First published in January 1880, price one penny, "The Girl's Own Paper" proved to be a success from its earliest days. At the close of the 19th century, over a quarter of a million readers were buying the new issue every week. Its readers - peers' daughters and shop girls, vicars' nieces and housemaids - ranged from six-year-olds to grandmothers. "Great-Grandmama's Weekly" captures this vanished age, featuring extracts from the magazine. Advice was given on self-improvement, honest work, better pay, diet, cosmetics and health: 'Medicus', for instance, recommends brisk walks, sensible meals and cold baths. In an early issue he says: "If you want to have a good head of hair you ought to cultivate a calm unruffled frame of mind. Nervous fidgeting folk seldom have nice hair." What should a girl wear for tricycling? For a country wedding? For travelling to India? For an uncle's funeral? Articles on cookery, crafts, music, etiquette, useful hints and jokes were read avidly, along with features on everything from playing hockey or keeping hens to curtseying at court or balancing the budget.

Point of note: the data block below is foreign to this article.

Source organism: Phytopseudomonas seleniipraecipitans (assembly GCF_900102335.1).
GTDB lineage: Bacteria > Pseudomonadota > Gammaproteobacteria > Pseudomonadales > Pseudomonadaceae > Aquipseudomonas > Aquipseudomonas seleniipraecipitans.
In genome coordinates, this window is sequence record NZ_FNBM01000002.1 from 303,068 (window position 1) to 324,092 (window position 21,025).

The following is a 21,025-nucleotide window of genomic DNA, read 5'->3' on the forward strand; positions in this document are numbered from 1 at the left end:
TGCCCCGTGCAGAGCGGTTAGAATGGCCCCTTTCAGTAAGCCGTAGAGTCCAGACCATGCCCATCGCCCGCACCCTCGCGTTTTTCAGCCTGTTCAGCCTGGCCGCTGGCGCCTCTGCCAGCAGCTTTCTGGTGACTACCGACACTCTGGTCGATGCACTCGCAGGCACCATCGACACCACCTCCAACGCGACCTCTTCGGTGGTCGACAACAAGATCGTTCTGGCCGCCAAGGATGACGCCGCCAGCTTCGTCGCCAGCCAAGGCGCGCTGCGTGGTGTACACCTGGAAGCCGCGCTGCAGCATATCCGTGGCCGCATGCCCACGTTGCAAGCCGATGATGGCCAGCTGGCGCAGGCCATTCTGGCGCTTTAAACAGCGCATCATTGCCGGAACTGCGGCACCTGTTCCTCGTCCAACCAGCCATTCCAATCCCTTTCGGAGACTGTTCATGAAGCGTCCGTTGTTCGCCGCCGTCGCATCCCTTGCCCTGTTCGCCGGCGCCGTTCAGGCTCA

In 1892, under How to Secure a Situation, readers were told: "Too often ladies hide the fact that they have to work for their living, as if this were an everlasting disgrace, and could never be forgotten. This is one of the old fashioned ideas which, it is to be hoped, a more enlightened age will wipe out. Only this week an elderly spinster, who had lived in highly-genteel poverty for the best part of her life, remarked to me, 'My grandmother was a perfect lady - she never did anything.' May future years be preserved from such nonentities." "The Girl's Own Paper" was not just about how to live a better life. Stories crammed with melodrama and romance were run as serials, and competitions were set, which until 1888 boys were not allowed to enter. Wendy Forester has selected and edited a remarkable collection of extracts from "The Girl's Own Paper" from 1880 to 1901. Sights and sounds, beliefs and opinions of a supremely fascinating era are captured between these pages.